Target - junior developers
You'll sometimes find yourself having to work through a large codebase that doesn't have any documentation and probably has no test suite included. It could be on a freelance project or upon joining a new team. Your project owner needs you to start delivering immediately and you're the only developer he has. To help deal with scenarios like this, I'll be sharing some tips about how to best handle cases like this and deliver on your projects like you're expected to.
One of the first things I do when jumping on a project is to see if
pry-rails is installed. An alternative would be to use
byebug which ships by default with rails. I find the
pry debugger to be much more easier to use. To those not familiar with either tool, they allow you place breakpoints at different points in your application that pauses execution of your program when they get there.
I'd normally place
pry breakpoints at different locations in what I assume is the path to the request I want to work on and examine what happens at each point.
byebug allow you run your code directly in the terminal window so you can observe and outputs directly. For a codebase you're unfamiliar with, this could be of great help as it would help you determine how the application you're working on should behave if you're having issues understanding the code itself and also works as a good debugging tool.
Sometimes, you can get carried away and think you're some rockstar developer who can solve any problem that's thrown your way, only to spend days looking for what you're meant to work on when you could have spent just a few hours had you asked someone in time. This is trickier to do when you're the only one on the project and the project owner is non-technical. To get around this, avoid asking technical questions like which services or controllers you're meant to focus on for a particular task and instead ask questions about behavior. You'd be able to find things faster if you understand how the app should work even if it's from the end user's perspective than trying to figure it out on your own.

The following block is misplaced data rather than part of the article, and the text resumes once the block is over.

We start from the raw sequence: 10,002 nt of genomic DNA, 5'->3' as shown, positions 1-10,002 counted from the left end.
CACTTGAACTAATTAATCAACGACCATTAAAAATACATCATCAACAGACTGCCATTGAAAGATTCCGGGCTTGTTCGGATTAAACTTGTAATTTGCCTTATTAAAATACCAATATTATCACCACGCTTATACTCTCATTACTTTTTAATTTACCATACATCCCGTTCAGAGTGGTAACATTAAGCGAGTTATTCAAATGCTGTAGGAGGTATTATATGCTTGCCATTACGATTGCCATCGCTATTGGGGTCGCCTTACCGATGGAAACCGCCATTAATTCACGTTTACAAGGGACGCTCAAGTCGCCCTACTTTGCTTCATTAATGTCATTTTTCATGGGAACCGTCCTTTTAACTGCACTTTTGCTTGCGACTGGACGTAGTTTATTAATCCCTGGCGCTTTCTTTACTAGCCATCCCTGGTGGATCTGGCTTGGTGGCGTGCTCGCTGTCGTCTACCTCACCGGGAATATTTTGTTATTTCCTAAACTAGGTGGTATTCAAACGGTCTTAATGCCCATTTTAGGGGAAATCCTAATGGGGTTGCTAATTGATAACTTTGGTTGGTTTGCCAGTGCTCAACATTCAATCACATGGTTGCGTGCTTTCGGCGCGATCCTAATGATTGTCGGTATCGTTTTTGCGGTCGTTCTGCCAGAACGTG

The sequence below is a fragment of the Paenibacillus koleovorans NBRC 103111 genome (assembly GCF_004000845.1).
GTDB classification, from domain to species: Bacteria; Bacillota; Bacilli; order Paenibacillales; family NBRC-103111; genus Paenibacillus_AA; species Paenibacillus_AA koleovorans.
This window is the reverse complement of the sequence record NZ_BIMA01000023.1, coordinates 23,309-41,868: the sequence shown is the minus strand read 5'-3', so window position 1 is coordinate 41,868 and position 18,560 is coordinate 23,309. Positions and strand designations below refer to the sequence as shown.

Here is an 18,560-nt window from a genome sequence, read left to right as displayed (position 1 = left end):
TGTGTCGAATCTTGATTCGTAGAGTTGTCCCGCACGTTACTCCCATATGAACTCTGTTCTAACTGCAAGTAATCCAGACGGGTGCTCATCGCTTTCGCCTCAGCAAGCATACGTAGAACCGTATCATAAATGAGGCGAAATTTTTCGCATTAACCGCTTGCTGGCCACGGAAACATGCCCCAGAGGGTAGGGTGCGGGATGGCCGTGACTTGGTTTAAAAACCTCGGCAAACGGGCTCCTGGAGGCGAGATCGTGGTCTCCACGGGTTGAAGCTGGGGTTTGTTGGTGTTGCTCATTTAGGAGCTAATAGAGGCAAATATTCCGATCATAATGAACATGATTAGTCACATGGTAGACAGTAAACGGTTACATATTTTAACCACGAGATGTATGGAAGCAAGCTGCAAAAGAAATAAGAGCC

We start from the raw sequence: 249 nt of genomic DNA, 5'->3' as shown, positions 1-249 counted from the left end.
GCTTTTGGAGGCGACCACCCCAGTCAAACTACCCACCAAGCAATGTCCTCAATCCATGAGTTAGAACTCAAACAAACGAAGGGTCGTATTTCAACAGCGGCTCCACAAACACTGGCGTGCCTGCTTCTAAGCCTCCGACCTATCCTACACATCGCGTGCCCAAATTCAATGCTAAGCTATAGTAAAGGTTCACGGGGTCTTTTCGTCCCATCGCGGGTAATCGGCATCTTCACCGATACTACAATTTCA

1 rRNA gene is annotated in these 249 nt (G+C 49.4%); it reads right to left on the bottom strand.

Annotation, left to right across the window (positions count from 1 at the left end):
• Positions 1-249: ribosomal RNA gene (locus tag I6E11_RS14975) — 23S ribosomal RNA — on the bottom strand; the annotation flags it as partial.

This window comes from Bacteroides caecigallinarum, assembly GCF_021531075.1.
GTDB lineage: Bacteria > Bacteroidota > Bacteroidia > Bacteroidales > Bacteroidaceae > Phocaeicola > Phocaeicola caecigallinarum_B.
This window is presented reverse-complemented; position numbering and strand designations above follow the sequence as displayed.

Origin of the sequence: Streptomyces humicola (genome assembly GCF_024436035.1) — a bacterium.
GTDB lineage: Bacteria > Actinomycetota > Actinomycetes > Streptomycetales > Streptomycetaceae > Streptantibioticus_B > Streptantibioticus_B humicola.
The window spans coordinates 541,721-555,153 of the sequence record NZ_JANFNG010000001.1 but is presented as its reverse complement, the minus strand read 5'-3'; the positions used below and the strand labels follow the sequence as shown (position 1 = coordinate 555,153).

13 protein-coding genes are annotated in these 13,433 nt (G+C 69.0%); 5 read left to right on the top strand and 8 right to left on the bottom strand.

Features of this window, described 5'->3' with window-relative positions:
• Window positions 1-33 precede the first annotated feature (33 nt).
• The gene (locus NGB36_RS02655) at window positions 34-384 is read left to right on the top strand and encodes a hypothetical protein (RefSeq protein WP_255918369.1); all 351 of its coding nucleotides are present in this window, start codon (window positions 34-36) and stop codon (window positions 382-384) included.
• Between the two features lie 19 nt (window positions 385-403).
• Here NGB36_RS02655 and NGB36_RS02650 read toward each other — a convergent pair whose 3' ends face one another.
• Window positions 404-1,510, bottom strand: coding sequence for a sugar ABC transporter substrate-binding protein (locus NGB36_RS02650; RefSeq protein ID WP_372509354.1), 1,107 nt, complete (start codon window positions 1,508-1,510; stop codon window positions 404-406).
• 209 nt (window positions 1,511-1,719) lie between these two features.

Going through old Pull Requests
One of the things I do to get more perspective on what I'm to work on when joining a new project is to go through old Pull Requests to see how previous developers on the project worked on tasks. This usually helps me understand what I'm meant to work on faster than going through most of the files in the codebase. The general idea would usually be to find PRs related to whatever task you're meant to work on and see the kind of work that went into it. They'd also give you an idea of the conventions that the previous developers on the project decided to follow.
Say you're asked to work on a bug fix that has to do with resolving a problem with your application's USSD implementation. Outside of going through PRs that focused on that, you can do a global search for terms related to what you're working on, like
USSD in our example and see which occurrences come up for it. If none does, try something similar like
mobile payments. With time, you'd be able to refine this skill and find what you're looking for on any project within a short period of time.
Looking at code from included gems
One of the things I started doing recently when trying to debug something on a project that I just joined is to take a look at code from included gems. This isn't something that you'd have to do often but if you're trying to understand a piece of functionality that comes from a gem, one of the best approaches to take would be to look at what's going on under the hood.
You can combine this with
binding.pry and execute lines that you're interested in the method you're taking a look at. Remember to remove the breakpoints when you're done. Also, restart your server after making changes to files outside the scope of your project as the autoloading mechanism in Rails won't pick them up.
This isn't an exhaustive list of approaches to take but they tend to be my go to options for cases like this. One other thing I'd want to add would be to try to add tests if none were already there when you started the project. I find using tests to be a better approach to debugging code than relying on working with the application directly, and your future self would also be grateful to you for making that choice somewhere down the line.